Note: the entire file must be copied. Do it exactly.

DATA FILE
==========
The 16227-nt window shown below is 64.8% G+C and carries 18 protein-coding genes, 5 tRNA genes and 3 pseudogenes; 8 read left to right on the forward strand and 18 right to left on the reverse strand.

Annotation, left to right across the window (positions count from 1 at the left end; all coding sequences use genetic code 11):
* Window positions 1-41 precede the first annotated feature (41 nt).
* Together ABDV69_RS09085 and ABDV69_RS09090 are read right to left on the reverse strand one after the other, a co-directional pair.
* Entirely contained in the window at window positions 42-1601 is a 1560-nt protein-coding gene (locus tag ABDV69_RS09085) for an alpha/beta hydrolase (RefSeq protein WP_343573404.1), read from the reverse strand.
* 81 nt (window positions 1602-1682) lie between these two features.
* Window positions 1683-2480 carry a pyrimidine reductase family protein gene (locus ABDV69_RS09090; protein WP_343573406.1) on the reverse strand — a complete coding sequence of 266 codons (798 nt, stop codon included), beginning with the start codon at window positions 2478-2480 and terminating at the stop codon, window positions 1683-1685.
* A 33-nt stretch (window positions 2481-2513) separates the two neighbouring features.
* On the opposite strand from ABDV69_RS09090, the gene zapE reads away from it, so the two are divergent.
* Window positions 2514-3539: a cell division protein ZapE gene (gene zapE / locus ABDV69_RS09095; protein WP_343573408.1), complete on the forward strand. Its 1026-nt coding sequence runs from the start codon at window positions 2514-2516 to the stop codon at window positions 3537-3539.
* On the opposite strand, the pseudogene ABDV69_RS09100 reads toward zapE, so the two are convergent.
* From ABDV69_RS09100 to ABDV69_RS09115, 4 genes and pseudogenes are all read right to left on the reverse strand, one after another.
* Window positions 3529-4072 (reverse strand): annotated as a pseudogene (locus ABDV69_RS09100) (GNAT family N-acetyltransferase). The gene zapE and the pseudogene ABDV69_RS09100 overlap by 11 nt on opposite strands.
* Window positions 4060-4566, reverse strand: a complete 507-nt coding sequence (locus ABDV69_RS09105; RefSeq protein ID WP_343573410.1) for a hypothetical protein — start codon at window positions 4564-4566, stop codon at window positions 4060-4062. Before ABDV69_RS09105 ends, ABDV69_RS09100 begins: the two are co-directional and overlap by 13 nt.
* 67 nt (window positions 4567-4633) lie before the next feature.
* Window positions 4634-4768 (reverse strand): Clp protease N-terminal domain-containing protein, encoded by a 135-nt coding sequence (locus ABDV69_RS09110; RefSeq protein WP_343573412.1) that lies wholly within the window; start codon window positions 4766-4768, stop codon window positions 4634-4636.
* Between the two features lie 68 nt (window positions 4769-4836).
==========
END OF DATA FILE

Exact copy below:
The 16227-nt window shown below is 64.8% G+C and carries 18 protein-coding genes, 5 tRNA genes and 3 pseudogenes; 8 read left to right on the forward strand and 18 right to left on the reverse strand.

Annotation, left to right across the window (positions count from 1 at the left end; all coding sequences use genetic code 11):
* Window positions 1-41 precede the first annotated feature (41 nt).
* Together ABDV69_RS09085 and ABDV69_RS09090 are read right to left on the reverse strand one after the other, a co-directional pair.
* Entirely contained in the window at window positions 42-1601 is a 1560-nt protein-coding gene (locus tag ABDV69_RS09085) for an alpha/beta hydrolase (RefSeq protein WP_343573404.1), read from the reverse strand.
* 81 nt (window positions 1602-1682) lie between these two features.
* Window positions 1683-2480 carry a pyrimidine reductase family protein gene (locus ABDV69_RS09090; protein WP_343573406.1) on the reverse strand — a complete coding sequence of 266 codons (798 nt, stop codon included), beginning with the start codon at window positions 2478-2480 and terminating at the stop codon, window positions 1683-1685.
* A 33-nt stretch (window positions 2481-2513) separates the two neighbouring features.
* On the opposite strand from ABDV69_RS09090, the gene zapE reads away from it, so the two are divergent.
* Window positions 2514-3539: a cell division protein ZapE gene (gene zapE / locus ABDV69_RS09095; protein WP_343573408.1), complete on the forward strand. Its 1026-nt coding sequence runs from the start codon at window positions 2514-2516 to the stop codon at window positions 3537-3539.
* On the opposite strand, the pseudogene ABDV69_RS09100 reads toward zapE, so the two are convergent.
* From ABDV69_RS09100 to ABDV69_RS09115, 4 genes and pseudogenes are all read right to left on the reverse strand, one after another.
* Window positions 3529-4072 (reverse strand): annotated as a pseudogene (locus ABDV69_RS09100) (GNAT family N-acetyltransferase). The gene zapE and the pseudogene ABDV69_RS09100 overlap by 11 nt on opposite strands.
* Window positions 4060-4566, reverse strand: a complete 507-nt coding sequence (locus ABDV69_RS09105; RefSeq protein ID WP_343573410.1) for a hypothetical protein — start codon at window positions 4564-4566, stop codon at window positions 4060-4062. Before ABDV69_RS09105 ends, ABDV69_RS09100 begins: the two are co-directional and overlap by 13 nt.
* 67 nt (window positions 4567-4633) lie before the next feature.
* Window positions 4634-4768 (reverse strand): Clp protease N-terminal domain-containing protein, encoded by a 135-nt coding sequence (locus ABDV69_RS09110; RefSeq protein WP_343573412.1) that lies wholly within the window; start codon window positions 4766-4768, stop codon window positions 4634-4636.
* Between the two features lie 68 nt (window positions 4769-4836).